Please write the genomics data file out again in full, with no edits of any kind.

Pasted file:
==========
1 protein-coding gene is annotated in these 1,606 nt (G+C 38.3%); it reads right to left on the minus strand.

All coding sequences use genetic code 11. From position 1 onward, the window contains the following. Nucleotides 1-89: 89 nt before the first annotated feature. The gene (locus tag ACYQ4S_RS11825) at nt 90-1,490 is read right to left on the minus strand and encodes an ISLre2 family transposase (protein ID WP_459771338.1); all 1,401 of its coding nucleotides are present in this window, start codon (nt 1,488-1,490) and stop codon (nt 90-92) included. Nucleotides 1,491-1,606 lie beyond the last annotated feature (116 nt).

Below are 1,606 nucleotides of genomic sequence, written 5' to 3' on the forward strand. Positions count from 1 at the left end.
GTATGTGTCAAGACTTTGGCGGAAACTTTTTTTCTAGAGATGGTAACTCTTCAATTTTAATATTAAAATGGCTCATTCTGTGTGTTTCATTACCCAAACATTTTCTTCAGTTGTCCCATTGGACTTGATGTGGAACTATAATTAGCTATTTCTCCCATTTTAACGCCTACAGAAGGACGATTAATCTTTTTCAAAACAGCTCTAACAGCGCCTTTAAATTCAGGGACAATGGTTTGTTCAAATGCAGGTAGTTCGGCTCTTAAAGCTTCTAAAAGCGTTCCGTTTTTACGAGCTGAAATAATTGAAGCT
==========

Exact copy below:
1 protein-coding gene is annotated in these 1,606 nt (G+C 38.3%); it reads right to left on the minus strand.

All coding sequences use genetic code 11. From position 1 onward, the window contains the following. Nucleotides 1-89: 89 nt before the first annotated feature. The gene (locus tag ACYQ4S_RS11825) at nt 90-1,490 is read right to left on the minus strand and encodes an ISLre2 family transposase (protein ID WP_459771338.1); all 1,401 of its coding nucleotides are present in this window, start codon (nt 1,488-1,490) and stop codon (nt 90-92) included. Nucleotides 1,491-1,606 lie beyond the last annotated feature (116 nt).

Below are 1,606 nucleotides of genomic sequence, written 5' to 3' on the forward strand. Positions count from 1 at the left end.
GTATGTGTCAAGACTTTGGCGGAAACTTTTTTTCTAGAGATGGTAACTCTTCAATTTTAATATTAAAATGGCTCATTCTGTGTGTTTCATTACCCAAACATTTTCTTCAGTTGTCCCATTGGACTTGATGTGGAACTATAATTAGCTATTTCTCCCATTTTAACGCCTACAGAAGGACGATTAATCTTTTTCAAAACAGCTCTAACAGCGCCTTTAAATTCAGGGACAATGGTTTGTTCAAATGCAGGTAGTTCGGCTCTTAAAGCTTCTAAAAGCGTTCCGTTTTTACGAGCTGAAATAATTGAAGCT